If Paul had been living in the 21st century, would he have added ‘neither gay nor straight’ to Galatians 3:28?
As you might know, Galatians 3:28 reads:
There is neither Jew nor Greek; there is neither slave nor free; nor is there male and female, for you are all one in Christ Jesus.
Most people who responded did so with a Christian version of, “Hell, no!” But I think we do ourselves and the Bible a disservice by pretending it universally contains specific, timeless admonitions and prohibitions. Don’t get me wrong: Sometimes it does. But usually those are pretty clear. Stuff like, “Love your neighbor as yourself,” and, “Love the Lord your God with all your heart, with all your being, with all your mind and with all your strength.” The Old Testament mentions them, Jesus mentions them, Paul refers implicitly or explicitly to them.
You know, kind of like divorce.
The Bible mentions divorce 34 times. It features prominently in the levitical law. In Malachi God is described as hating divorce, and in Matthew, Mark and Luke, Jesus equates divorce with adultery and even gives specific reasons in which divorce is acceptable. Paul argues Christians shouldn’t even divorce their non-Christian spouses and reiterates Jesus’ command against remarrying after a divorce.
So how many people actually follow that? Nearly 40 percent of regular churchgoing Christians are divorced. And I would guess a good percentage have remarried or plan to be. They have already made the decision that the Bible’s clear, multitestamental admonitions are confined to a specific culture.
Perhaps you would disagree.
At some point, everyone – even the most ardent of biblical literalists – says: This is not universal, not timeless, not applicable for me in my 21st century life. Your reasons for advocating silence for women in church while ignoring the examples of outspoken female leaders in both testaments may be sound, but you’re still arguing for a culturally limited reading of at least some of the Bible. You have drawn a line.
Scientists, who see the overwhelming evidence for an old, slowly evolving earth, draw this line at Genesis 1-2. Archaeologists, who see evidence contradicting the historicity of Israelite origins, draw lines at the book of Joshua. Most Christians have drawn the line at the numerous passages condoning genocide and slavery. And, increasingly, biologists and psychologists are drawing that line at passages dealing with homosexuality.
Because passages describing homosexuality as a choice (Romans 1) or describing it in male-only terms (Leviticus 18 and 20) are reflecting a particular culture – one with an incomplete, even inaccurate, view of human sexuality and biology.
I’m not sure I can say I definitively affirm the rightness of gay relationships – I’ll weasel out of it, Obama-style, and say my views are evolving on the matter – but I can say biblical discussions of homosexuality are far more culturally dependent than those on divorce. Yet we all know divorced people, so we shrug that issue off. We don’t think we know many or any gay people, so it’s easier to take a hard line. Regardless, there’s a lot of gray here – a lot more gray than most seem to realize.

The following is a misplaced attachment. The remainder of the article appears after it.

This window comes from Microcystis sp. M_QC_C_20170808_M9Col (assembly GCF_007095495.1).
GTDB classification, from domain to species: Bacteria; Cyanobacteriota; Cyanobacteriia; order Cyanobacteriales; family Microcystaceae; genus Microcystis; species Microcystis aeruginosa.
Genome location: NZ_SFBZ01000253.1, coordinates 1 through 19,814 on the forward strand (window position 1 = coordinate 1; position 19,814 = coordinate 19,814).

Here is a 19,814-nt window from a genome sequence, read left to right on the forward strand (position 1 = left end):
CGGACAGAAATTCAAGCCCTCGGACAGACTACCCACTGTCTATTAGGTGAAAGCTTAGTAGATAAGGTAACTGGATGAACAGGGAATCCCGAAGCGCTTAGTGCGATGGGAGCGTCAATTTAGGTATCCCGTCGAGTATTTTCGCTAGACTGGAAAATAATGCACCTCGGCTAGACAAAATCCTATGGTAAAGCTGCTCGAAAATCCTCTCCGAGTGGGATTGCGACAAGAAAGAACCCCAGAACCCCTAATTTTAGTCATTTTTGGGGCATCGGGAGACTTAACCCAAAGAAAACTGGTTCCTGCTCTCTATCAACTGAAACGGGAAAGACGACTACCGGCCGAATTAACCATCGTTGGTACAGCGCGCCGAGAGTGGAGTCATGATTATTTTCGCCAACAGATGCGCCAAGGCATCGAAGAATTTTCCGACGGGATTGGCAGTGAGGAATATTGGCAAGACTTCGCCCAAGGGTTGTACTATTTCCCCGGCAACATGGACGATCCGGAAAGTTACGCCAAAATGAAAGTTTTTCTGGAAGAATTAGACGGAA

Which is why I appreciate the perspective of Justin Lee, executive director of the Gay Christian Network. I’m not gay, and I don’t struggle with same-sex attraction, which means I cannot truly understand the full complexity of this issue. But Justin’s perspective as an openly gay, fully committed Christian is valuable for those of us who want to hear all sides and gain a better understanding of what God truly expects from our gay brothers and sisters. When he speaks, I think it’s my duty as a Christ-follower to listen.
Justin weighed in recently with a broadside against perhaps the most popular line of argument against homosexuality among those Christians who see themselves as more enlightened, even progressive, than those whose objections to homosexuality sound more like homophobia than love.
People on all sides make a lot of assumptions about us and what we believe.
But for many people I talk to, the most frustrating response of all is when they try to explain themselves, only to have a Christian friend or relative say something like this:
“I love you, and I know this is hard for you. But I believe that what God says matters more than what feels good. All of us sometimes have to put our own desires aside to serve God. I might have a desire to cheat on my wife or look at porn, but part of being a Christian is turning from sin, and that’s what I do and what you have to do, too.”
It’s good Christian theology, right? So what’s wrong with that? …
See, those of us who are committed Christians already know that turning from sin is important. We are already seeking to follow God with our lives. The issue isn’t that we believe sin is okay or that we think our own feelings matter more than God; the issue is that we don’t agree on what the right or wrong thing to do in the given situation is. We don’t agree on whether the behavior in question is sinful, or what God is calling us to do in the present circumstances.
The committed Christian who is in a gay relationship isn’t in that relationship because he thinks “God’s Word doesn’t matter” or that it’s “okay to sin.” Not at all! He’s in that relationship because he believes God has called him to it and that the Bible passages used to condemn gay relationships have been misinterpreted.
Now maybe you believe he’s wrong. Fair enough. Maybe he is. But if he’s wrong, he’s sincerely wrong. He’s doing what he honestly believes is right.
You don’t have to agree that Paul would have added “neither gay nor straight” to the book of Galatians. But I make this challenge: Are you willing to make homosexuality an agree-to-disagree issue? More importantly, how would this change your treatment of God’s gay children?